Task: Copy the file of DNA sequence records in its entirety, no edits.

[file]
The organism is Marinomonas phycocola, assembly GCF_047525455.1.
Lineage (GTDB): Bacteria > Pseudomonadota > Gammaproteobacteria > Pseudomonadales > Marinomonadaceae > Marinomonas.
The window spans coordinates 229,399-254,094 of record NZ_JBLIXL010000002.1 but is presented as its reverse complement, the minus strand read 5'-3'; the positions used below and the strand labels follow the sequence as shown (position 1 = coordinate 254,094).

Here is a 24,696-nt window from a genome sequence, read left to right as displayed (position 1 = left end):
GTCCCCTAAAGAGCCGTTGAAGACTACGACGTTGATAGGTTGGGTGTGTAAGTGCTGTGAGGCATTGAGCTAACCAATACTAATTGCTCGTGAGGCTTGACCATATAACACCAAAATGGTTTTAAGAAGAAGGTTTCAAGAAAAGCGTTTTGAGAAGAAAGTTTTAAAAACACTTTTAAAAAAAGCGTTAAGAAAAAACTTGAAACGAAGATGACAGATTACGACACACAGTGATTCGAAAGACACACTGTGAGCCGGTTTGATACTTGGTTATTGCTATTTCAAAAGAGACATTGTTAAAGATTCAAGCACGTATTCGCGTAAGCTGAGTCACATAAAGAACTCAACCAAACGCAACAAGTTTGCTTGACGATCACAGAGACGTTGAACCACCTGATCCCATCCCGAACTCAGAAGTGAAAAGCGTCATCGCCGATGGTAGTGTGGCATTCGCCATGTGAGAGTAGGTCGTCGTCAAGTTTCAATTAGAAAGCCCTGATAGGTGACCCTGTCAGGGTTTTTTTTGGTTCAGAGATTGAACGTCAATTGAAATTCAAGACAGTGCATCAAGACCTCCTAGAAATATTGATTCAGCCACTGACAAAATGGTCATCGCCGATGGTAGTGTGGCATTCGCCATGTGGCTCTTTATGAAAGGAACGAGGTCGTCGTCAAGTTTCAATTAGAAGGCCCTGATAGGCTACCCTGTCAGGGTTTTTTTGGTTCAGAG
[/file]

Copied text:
The organism is Marinomonas phycocola, assembly GCF_047525455.1.
Lineage (GTDB): Bacteria > Pseudomonadota > Gammaproteobacteria > Pseudomonadales > Marinomonadaceae > Marinomonas.
The window spans coordinates 229,399-254,094 of record NZ_JBLIXL010000002.1 but is presented as its reverse complement, the minus strand read 5'-3'; the positions used below and the strand labels follow the sequence as shown (position 1 = coordinate 254,094).

Here is a 24,696-nt window from a genome sequence, read left to right as displayed (position 1 = left end):
GTCCCCTAAAGAGCCGTTGAAGACTACGACGTTGATAGGTTGGGTGTGTAAGTGCTGTGAGGCATTGAGCTAACCAATACTAATTGCTCGTGAGGCTTGACCATATAACACCAAAATGGTTTTAAGAAGAAGGTTTCAAGAAAAGCGTTTTGAGAAGAAAGTTTTAAAAACACTTTTAAAAAAAGCGTTAAGAAAAAACTTGAAACGAAGATGACAGATTACGACACACAGTGATTCGAAAGACACACTGTGAGCCGGTTTGATACTTGGTTATTGCTATTTCAAAAGAGACATTGTTAAAGATTCAAGCACGTATTCGCGTAAGCTGAGTCACATAAAGAACTCAACCAAACGCAACAAGTTTGCTTGACGATCACAGAGACGTTGAACCACCTGATCCCATCCCGAACTCAGAAGTGAAAAGCGTCATCGCCGATGGTAGTGTGGCATTCGCCATGTGAGAGTAGGTCGTCGTCAAGTTTCAATTAGAAAGCCCTGATAGGTGACCCTGTCAGGGTTTTTTTTGGTTCAGAGATTGAACGTCAATTGAAATTCAAGACAGTGCATCAAGACCTCCTAGAAATATTGATTCAGCCACTGACAAAATGGTCATCGCCGATGGTAGTGTGGCATTCGCCATGTGGCTCTTTATGAAAGGAACGAGGTCGTCGTCAAGTTTCAATTAGAAGGCCCTGATAGGCTACCCTGTCAGGGTTTTTTTGGTTCAGAG